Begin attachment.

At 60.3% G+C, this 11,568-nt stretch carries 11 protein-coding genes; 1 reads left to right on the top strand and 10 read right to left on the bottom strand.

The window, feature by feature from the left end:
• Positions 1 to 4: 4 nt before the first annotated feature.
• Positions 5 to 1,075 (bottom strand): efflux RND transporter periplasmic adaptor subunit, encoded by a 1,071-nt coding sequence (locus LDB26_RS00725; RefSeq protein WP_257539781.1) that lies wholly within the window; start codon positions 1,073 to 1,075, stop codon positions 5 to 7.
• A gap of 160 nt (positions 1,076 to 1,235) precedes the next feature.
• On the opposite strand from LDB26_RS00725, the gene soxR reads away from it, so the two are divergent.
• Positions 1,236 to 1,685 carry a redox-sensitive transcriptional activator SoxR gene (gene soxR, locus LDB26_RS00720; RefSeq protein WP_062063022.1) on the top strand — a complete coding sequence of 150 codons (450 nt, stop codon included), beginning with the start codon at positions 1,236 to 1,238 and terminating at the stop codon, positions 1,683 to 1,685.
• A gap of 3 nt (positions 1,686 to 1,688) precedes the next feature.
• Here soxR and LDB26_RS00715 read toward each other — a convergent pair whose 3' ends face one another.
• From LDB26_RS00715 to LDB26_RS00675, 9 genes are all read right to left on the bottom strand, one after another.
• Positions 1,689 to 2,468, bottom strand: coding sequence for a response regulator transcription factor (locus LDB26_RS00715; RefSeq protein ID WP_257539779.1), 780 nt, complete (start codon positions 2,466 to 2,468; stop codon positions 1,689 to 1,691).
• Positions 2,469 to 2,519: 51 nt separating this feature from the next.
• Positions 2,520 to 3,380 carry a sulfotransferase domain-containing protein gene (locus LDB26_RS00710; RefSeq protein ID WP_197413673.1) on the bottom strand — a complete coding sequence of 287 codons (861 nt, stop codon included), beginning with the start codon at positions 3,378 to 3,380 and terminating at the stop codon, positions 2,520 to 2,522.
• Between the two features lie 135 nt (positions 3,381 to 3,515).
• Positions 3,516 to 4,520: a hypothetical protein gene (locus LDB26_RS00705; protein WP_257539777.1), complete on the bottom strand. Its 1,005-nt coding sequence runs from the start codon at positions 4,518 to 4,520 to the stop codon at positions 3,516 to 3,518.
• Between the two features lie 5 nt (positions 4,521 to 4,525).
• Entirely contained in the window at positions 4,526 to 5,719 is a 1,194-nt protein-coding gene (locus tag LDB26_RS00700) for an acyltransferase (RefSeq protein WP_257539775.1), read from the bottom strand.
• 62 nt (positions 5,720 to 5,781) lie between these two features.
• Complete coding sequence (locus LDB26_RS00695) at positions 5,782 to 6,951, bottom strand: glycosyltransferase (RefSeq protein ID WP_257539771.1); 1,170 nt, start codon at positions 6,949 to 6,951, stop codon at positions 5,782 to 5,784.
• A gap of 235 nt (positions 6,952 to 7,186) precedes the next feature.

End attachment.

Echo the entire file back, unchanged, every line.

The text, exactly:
At 60.3% G+C, this 11,568-nt stretch carries 11 protein-coding genes; 1 reads left to right on the top strand and 10 read right to left on the bottom strand.

The window, feature by feature from the left end:
• Positions 1 to 4: 4 nt before the first annotated feature.
• Positions 5 to 1,075 (bottom strand): efflux RND transporter periplasmic adaptor subunit, encoded by a 1,071-nt coding sequence (locus LDB26_RS00725; RefSeq protein WP_257539781.1) that lies wholly within the window; start codon positions 1,073 to 1,075, stop codon positions 5 to 7.
• A gap of 160 nt (positions 1,076 to 1,235) precedes the next feature.
• On the opposite strand from LDB26_RS00725, the gene soxR reads away from it, so the two are divergent.
• Positions 1,236 to 1,685 carry a redox-sensitive transcriptional activator SoxR gene (gene soxR, locus LDB26_RS00720; RefSeq protein WP_062063022.1) on the top strand — a complete coding sequence of 150 codons (450 nt, stop codon included), beginning with the start codon at positions 1,236 to 1,238 and terminating at the stop codon, positions 1,683 to 1,685.
• A gap of 3 nt (positions 1,686 to 1,688) precedes the next feature.
• Here soxR and LDB26_RS00715 read toward each other — a convergent pair whose 3' ends face one another.
• From LDB26_RS00715 to LDB26_RS00675, 9 genes are all read right to left on the bottom strand, one after another.
• Positions 1,689 to 2,468, bottom strand: coding sequence for a response regulator transcription factor (locus LDB26_RS00715; RefSeq protein ID WP_257539779.1), 780 nt, complete (start codon positions 2,466 to 2,468; stop codon positions 1,689 to 1,691).
• Positions 2,469 to 2,519: 51 nt separating this feature from the next.
• Positions 2,520 to 3,380 carry a sulfotransferase domain-containing protein gene (locus LDB26_RS00710; RefSeq protein ID WP_197413673.1) on the bottom strand — a complete coding sequence of 287 codons (861 nt, stop codon included), beginning with the start codon at positions 3,378 to 3,380 and terminating at the stop codon, positions 2,520 to 2,522.
• Between the two features lie 135 nt (positions 3,381 to 3,515).
• Positions 3,516 to 4,520: a hypothetical protein gene (locus LDB26_RS00705; protein WP_257539777.1), complete on the bottom strand. Its 1,005-nt coding sequence runs from the start codon at positions 4,518 to 4,520 to the stop codon at positions 3,516 to 3,518.
• Between the two features lie 5 nt (positions 4,521 to 4,525).
• Entirely contained in the window at positions 4,526 to 5,719 is a 1,194-nt protein-coding gene (locus tag LDB26_RS00700) for an acyltransferase (RefSeq protein WP_257539775.1), read from the bottom strand.
• 62 nt (positions 5,720 to 5,781) lie between these two features.
• Complete coding sequence (locus LDB26_RS00695) at positions 5,782 to 6,951, bottom strand: glycosyltransferase (RefSeq protein ID WP_257539771.1); 1,170 nt, start codon at positions 6,949 to 6,951, stop codon at positions 5,782 to 5,784.
• A gap of 235 nt (positions 6,952 to 7,186) precedes the next feature.